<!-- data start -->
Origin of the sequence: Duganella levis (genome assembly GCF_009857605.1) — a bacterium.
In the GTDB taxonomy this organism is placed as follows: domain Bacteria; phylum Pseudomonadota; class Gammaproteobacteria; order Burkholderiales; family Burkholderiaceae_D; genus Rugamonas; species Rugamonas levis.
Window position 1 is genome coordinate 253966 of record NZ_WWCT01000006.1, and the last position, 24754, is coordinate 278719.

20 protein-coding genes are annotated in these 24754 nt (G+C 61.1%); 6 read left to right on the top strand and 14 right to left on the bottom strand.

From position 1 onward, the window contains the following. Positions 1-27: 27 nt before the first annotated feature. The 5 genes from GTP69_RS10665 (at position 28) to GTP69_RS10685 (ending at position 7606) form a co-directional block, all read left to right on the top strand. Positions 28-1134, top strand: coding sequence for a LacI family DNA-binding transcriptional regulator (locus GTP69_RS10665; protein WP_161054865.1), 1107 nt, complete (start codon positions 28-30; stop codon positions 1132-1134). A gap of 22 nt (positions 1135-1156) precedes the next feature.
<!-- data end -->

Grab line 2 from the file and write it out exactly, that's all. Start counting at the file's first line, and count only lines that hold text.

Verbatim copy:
In the GTDB taxonomy this organism is placed as follows: domain Bacteria; phylum Pseudomonadota; class Gammaproteobacteria; order Burkholderiales; family Burkholderiaceae_D; genus Rugamonas; species Rugamonas levis.